The world around is is geting more and more digitised and much of modern technology uses electronic light punched directly at the eye from a multitude of different screens. These include various digital displays in stores, cities, airports, laptops, mobile phones, electonic banners, schools and home TV screens.
The result of this digital assault on our eyes can result in ‘eye strain’ which can lead to dry, scratchy, itchy eyes, head-aches, red-eyes, dizziness and even lack of sleep.
Here is part 2 of 10 easy steps you can take to reduce your risk of eye strain and other common symptoms of computer vision syndrome. We welcome your feedback in this regard.
- Blink more often.
Blinking is very important when working at a computer; blinking moistens your eyes to prevent dryness and irritation. When staring at a screen, people blink less frequently — only about one-third as often as they normally do — and many blinks performed during computer work are only partial lid closures, according to studies.
Tears coating the eye evaporate more rapidly during long non-blinking phases and this can cause dry eyes. Also, the air in many office environments is dry, which can increase how quickly your tears evaporate, placing you at greater risk for dry eye problems. If you experience dry eye symptoms, ask your eye doctor about artificial tears for use during the day.
NOTE: By the way, don’t confuse lubricating eye drops with the drops formulated to “get the red out.” The latter can indeed make your eyes look better — they contain ingredients that reduce the size of blood vessels on the surface of your eyes to “whiten” them. But they are not necessarily formulated to reduce dryness and irritation.
To reduce your risk of dry eyes during computer use, try this exercise: Every 20 minutes, blink 10 times by closing your eyes as if falling asleep (very slowly). This will help rewet your eyes.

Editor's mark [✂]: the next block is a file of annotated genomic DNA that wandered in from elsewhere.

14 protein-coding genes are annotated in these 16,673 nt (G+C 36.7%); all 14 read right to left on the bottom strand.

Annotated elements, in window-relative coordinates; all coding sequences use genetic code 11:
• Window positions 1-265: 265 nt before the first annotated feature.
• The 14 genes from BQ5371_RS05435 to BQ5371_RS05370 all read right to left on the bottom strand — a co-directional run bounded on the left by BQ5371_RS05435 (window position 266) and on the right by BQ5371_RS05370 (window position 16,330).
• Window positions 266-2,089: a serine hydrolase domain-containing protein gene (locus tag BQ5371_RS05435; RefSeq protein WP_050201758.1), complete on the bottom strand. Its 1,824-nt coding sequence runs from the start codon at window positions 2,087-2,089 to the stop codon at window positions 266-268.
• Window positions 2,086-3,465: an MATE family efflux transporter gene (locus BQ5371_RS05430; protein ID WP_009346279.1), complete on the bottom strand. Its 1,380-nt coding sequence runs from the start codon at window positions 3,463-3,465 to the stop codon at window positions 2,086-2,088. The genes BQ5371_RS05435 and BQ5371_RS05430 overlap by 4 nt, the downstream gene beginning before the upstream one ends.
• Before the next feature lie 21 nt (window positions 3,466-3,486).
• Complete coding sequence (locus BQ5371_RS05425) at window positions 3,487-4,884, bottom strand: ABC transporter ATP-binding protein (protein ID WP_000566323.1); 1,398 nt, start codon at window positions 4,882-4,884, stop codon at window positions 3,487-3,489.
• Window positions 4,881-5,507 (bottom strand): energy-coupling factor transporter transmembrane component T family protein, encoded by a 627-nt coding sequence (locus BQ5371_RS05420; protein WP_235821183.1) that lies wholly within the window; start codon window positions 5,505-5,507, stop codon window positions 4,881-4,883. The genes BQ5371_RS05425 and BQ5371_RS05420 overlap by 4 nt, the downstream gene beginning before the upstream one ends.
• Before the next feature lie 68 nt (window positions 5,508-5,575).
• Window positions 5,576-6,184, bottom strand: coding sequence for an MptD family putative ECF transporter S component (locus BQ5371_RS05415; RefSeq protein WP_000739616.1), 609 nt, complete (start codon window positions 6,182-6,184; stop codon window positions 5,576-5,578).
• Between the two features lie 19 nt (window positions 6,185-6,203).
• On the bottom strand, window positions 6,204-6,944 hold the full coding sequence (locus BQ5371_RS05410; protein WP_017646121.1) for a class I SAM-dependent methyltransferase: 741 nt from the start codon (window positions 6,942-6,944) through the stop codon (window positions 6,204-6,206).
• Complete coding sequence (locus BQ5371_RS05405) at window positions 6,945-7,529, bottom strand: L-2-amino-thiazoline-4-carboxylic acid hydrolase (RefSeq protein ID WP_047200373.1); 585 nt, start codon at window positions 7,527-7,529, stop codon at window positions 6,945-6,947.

- Exercise your eyes.
Another cause of computer eye strain is focusing fatigue. To reduce your risk of tiring your eyes by constantly focusing on your screen, look away from your computer at least every 20 minutes and gaze at a distant object (at least 20 feet away) for at least 20 seconds. Some eye doctors call this the “20-20-20 rule.” Looking far away relaxes the focusing muscle inside the eye to reduce fatigue.
Another exercise is to look far away at an object for 10-15 seconds, then gaze at something up close for 10-15 seconds. Then look back at the distant object. Do this 10 times. This exercise reduces the risk of your eyes’ focusing ability to “lock up” (a condition called accommodative spasm) after prolonged computer work.
Both of these exercises will reduce your risk of computer eye strain. Also, remember to blink frequently during the exercises to reduce your risk of computer-related dry eye.
- Take frequent breaks.
To reduce your risk for computer vision syndrome and neck, back and shoulder pain, take frequent screen breaks during your work day (at least one 10-minute break every hour).
During these breaks, stand up, move about and stretch your arms, legs, back, neck and shoulders to reduce tension and muscle fatigue.
- Modify your workstation.
If you need to look back and forth between a printed page and your computer screen, place the written pages on a copy stand adjacent to your screen. Light the copy stand properly. You may want to use a desk lamp, but make sure it doesn’t shine into your eyes or onto your computer screen.
Poor posture also contributes to computer vision syndrome. Adjust your workstation and chair to the correct height so your feet rest comfortably on the floor.
Position your computer screen so it’s 20 to 24 inches from your eyes. The center of your screen should be about 10 to 15 degrees below your eyes for comfortable positioning of your head and neck.
- Purchase computer glasses.
For the greatest comfort at your computer, you might benefit from having your optometrist modify your eyeglasses prescription to create customized computer glasses . This is especially true if you normally wear contact lenses, which may become dry and uncomfortable during extended screen time.
Computer glasses also are a good choice if you wear bifocals or progressive lenses, because these lenses generally are not optimal for the distance to your computer screen.
Also, you may want to consider photochromic lenses or lightly tinted lenses for computer eyewear to reduce your exposure to potentially harmful blue light emitted by digital devices. Ask your optometrist for details and advice.
Very important: Always make sure you discuss and make decisions about your eye care based upon a formal appointment with your optician.
For more information and to book and eye examination please contact us:
Specs Direct | Professional Affordable Eyewear
20 McIntyre Street, Parow, Cape Town 7500
Tel: 021 939 1020
Note: We are contracted to most medical aids